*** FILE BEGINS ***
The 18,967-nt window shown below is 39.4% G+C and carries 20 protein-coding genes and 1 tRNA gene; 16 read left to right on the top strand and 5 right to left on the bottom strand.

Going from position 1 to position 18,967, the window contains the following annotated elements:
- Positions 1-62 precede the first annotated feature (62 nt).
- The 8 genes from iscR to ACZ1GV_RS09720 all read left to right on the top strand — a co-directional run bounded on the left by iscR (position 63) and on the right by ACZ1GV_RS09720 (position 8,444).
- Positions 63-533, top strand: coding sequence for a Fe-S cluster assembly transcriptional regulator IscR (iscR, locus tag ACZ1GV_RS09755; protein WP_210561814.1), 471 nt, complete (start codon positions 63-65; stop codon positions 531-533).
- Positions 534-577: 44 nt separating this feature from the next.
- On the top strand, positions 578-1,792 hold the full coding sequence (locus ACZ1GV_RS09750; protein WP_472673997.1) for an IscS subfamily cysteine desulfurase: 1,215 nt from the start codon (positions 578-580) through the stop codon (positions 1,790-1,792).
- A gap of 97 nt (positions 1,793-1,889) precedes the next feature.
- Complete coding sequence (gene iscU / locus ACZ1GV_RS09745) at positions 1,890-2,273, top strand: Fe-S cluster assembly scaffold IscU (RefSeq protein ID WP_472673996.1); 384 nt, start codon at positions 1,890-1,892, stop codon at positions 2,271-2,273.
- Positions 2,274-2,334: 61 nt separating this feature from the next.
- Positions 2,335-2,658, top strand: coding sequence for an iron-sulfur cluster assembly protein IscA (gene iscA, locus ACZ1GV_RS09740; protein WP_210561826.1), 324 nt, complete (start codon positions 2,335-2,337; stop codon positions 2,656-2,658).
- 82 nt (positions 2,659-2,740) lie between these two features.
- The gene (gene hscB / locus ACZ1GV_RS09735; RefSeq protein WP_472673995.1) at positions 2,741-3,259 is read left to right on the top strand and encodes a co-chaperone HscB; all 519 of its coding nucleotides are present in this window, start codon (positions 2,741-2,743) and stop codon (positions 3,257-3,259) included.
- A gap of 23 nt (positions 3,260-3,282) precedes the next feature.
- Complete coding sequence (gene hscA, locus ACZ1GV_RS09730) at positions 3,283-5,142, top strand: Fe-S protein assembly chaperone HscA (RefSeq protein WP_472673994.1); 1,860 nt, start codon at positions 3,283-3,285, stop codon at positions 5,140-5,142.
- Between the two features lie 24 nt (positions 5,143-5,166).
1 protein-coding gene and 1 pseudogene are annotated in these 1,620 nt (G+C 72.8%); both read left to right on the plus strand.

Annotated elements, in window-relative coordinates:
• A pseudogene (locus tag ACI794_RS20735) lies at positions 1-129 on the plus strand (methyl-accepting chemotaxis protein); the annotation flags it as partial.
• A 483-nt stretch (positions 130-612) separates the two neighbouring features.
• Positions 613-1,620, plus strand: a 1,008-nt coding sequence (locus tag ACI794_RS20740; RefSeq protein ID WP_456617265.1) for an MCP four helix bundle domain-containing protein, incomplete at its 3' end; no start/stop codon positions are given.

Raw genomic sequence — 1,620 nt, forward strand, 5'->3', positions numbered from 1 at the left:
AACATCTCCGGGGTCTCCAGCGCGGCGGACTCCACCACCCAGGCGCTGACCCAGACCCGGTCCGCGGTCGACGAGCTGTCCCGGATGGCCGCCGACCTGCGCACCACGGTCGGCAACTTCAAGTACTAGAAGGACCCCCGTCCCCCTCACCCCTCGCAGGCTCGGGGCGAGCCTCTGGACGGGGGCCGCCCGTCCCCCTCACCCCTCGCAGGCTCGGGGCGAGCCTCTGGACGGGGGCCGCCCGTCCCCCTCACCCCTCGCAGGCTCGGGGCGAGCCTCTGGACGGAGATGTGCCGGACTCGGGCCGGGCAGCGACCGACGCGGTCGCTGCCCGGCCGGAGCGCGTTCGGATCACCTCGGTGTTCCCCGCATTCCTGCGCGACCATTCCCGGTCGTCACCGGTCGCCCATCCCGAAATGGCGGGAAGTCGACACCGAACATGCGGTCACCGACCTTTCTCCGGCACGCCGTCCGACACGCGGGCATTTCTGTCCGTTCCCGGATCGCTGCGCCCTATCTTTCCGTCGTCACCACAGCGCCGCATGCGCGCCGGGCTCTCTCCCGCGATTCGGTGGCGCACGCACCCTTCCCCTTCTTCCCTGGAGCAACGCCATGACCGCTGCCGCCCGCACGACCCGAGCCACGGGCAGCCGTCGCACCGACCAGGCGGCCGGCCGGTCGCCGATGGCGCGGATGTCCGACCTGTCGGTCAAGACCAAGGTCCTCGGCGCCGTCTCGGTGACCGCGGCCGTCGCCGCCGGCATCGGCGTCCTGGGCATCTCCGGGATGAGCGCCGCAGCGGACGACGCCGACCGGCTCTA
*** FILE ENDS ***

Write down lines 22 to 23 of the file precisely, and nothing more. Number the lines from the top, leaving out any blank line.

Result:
Raw genomic sequence — 1,620 nt, forward strand, 5'->3', positions numbered from 1 at the left:
AACATCTCCGGGGTCTCCAGCGCGGCGGACTCCACCACCCAGGCGCTGACCCAGACCCGGTCCGCGGTCGACGAGCTGTCCCGGATGGCCGCCGACCTGCGCACCACGGTCGGCAACTTCAAGTACTAGAAGGACCCCCGTCCCCCTCACCCCTCGCAGGCTCGGGGCGAGCCTCTGGACGGGGGCCGCCCGTCCCCCTCACCCCTCGCAGGCTCGGGGCGAGCCTCTGGACGGGGGCCGCCCGTCCCCCTCACCCCTCGCAGGCTCGGGGCGAGCCTCTGGACGGAGATGTGCCGGACTCGGGCCGGGCAGCGACCGACGCGGTCGCTGCCCGGCCGGAGCGCGTTCGGATCACCTCGGTGTTCCCCGCATTCCTGCGCGACCATTCCCGGTCGTCACCGGTCGCCCATCCCGAAATGGCGGGAAGTCGACACCGAACATGCGGTCACCGACCTTTCTCCGGCACGCCGTCCGACACGCGGGCATTTCTGTCCGTTCCCGGATCGCTGCGCCCTATCTTTCCGTCGTCACCACAGCGCCGCATGCGCGCCGGGCTCTCTCCCGCGATTCGGTGGCGCACGCACCCTTCCCCTTCTTCCCTGGAGCAACGCCATGACCGCTGCCGCCCGCACGACCCGAGCCACGGGCAGCCGTCGCACCGACCAGGCGGCCGGCCGGTCGCCGATGGCGCGGATGTCCGACCTGTCGGTCAAGACCAAGGTCCTCGGCGCCGTCTCGGTGACCGCGGCCGTCGCCGCCGGCATCGGCGTCCTGGGCATCTCCGGGATGAGCGCCGCAGCGGACGACGCCGACCGGCTCTA